It feels super crazy that I just posted my last week’s thirteen things two days ago, so I am going to skip this week, and post instead. This is what I wrote last night. Love you, people!
The house is quiet. The kids are in bed and my husband is out having a drink with a buddy. I just left the dishes in the sink, the clothes un-put away (the worst part about laundry), and I decided to plop down on the couch with a cheap glass of decent wine. While I am tired of the humidity and heat, I am thankful for the sun that shone in through the windows today as we read books, learned about the color yellow, and watched little Esmae roll all over the living room. Today was a great day—hear me when I say, they’re certainly not all this way—but I really had fun with the kids today, I got a few things done, I had a serious heart-felt conversation with my man, we ate dinner as a family, and I have some time now to myself. What a breath of fresh air.
These kinds of days and nights feel so few and far between. It makes me feel ever-so thankful that I live this life. It may be messy sometimes, and sometimes my heart feels wounded and pained, and sometimes I feel unlucky—i.e. this weekend when I needed an emergency root canal, dropped my phone in a lake, and cleaned up puke from the entire backseat on our seven-hour drive home (which should have been five), but boy, every once in a while I get a moment of perspective and I truly feel deeply undeserving of such a lovely existence here during this breath of life.
The last few days I have been battling with my mind. I have these ways of thinking that have been programmed in me since I was a young kid that I so wish I could de-program. Surely you all have some of those tendencies—some ways that you self-protect or some ways that you react instinctually—that end up being painful to yourself as well as the people around you? They may be hindrances to allowing you to open up in relationship, they may be ways that you think in private about yourself, or they could even be things you do to keep people you deeply love from really knowing the inner-workings of your heart.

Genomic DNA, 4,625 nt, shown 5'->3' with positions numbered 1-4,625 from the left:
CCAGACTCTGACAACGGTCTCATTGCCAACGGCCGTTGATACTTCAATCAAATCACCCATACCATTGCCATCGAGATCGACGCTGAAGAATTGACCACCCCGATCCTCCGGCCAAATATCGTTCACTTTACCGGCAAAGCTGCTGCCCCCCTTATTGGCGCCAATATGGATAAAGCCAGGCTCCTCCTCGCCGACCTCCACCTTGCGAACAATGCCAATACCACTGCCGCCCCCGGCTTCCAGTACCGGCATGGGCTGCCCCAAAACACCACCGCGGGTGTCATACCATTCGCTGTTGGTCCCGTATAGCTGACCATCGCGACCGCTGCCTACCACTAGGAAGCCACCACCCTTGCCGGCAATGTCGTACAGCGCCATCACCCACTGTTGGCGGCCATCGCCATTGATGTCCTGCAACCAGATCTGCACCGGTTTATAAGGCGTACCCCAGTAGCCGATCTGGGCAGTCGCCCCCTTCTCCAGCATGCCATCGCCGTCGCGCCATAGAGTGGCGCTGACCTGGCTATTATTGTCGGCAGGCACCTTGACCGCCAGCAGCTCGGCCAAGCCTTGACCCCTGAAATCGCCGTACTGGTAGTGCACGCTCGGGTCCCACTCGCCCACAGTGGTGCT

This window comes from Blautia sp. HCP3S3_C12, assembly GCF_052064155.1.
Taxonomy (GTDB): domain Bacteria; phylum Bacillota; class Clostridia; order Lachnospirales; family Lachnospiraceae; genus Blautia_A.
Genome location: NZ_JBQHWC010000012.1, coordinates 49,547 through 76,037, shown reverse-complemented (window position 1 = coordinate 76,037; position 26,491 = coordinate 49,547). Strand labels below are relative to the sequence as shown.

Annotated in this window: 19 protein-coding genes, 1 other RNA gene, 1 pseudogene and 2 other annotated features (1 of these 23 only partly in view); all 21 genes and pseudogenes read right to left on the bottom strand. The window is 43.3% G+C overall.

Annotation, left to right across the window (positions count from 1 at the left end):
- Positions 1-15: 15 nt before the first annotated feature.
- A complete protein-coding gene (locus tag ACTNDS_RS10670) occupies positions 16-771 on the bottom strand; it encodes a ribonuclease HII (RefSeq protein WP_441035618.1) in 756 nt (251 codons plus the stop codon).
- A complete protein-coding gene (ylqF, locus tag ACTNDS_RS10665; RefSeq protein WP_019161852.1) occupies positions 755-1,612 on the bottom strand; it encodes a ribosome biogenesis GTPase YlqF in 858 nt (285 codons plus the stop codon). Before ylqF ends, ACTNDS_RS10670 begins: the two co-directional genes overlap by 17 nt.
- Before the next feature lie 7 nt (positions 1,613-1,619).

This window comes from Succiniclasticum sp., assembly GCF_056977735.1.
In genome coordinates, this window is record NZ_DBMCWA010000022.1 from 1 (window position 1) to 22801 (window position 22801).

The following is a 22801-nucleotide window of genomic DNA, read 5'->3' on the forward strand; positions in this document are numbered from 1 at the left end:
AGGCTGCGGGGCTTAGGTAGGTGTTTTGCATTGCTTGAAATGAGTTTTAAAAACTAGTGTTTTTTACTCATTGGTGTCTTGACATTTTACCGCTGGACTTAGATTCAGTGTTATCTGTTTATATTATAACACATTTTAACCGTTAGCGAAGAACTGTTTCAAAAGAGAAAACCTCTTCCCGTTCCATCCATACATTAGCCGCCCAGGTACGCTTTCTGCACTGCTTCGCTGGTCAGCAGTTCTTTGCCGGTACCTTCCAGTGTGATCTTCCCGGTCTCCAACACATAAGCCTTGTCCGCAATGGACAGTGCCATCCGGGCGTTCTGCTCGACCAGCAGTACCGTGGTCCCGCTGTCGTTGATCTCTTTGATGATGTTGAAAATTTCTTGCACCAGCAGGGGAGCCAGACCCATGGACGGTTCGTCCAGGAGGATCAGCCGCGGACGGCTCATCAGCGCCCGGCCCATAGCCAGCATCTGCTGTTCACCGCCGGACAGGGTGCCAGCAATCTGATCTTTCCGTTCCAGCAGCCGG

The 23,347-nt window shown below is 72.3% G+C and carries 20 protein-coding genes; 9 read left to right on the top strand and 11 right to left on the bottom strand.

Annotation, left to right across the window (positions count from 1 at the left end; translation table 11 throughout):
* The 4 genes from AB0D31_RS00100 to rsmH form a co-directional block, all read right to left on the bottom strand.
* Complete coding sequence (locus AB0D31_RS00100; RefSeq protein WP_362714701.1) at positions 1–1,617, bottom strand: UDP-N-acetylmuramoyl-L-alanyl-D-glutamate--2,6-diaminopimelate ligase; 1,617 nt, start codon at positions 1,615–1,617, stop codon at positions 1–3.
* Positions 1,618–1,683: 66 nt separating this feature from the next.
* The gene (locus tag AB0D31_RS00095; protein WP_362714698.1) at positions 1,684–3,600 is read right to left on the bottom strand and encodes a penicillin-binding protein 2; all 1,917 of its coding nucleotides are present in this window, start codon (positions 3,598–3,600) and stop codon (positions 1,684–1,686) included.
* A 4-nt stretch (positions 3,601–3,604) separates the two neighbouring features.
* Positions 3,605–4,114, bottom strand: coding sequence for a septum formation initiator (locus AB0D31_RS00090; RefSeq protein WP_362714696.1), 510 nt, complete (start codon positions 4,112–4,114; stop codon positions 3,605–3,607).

Lately, I have been experiencing shame over my unnecessary anger, my ability to hold a grudge, and my quickness to feel hurt or sensitive—all patterns established in childhood. In moments when I know I should apologize to those in my life who are affected by these behaviors, I have been realizing that I am not hesitant to ask for forgiveness out of pride, but out of shame. I feel like if I acknowledge my wrongs, it will make me even more guilty; when in reality, failing to acknowledge them, allows this shame to rise up in me holding me captive, powerless to de-program anything at all.
The real de-activation, however, comes in recognizing that shame is not who I answer to. It comes when I allow the Holy Spirit to move in grace over and into and through my life. It comes in recognizing that love is patient and very kind. It comes in remembering the truth—that whenever our hearts condemn us, God is greater than our hearts, and He knows everything (1 John 3:20). It comes when I realize all over again who I am: “deeply loved, completely forgiven, fully pleasing, totally accepted and complete in Christ.” I am not left alone in my sin, and I am not powerless against it.
May I have the courage to believe the grace that saved me will continue saving me over and over again not because I’m worthy, but because He is altogether good.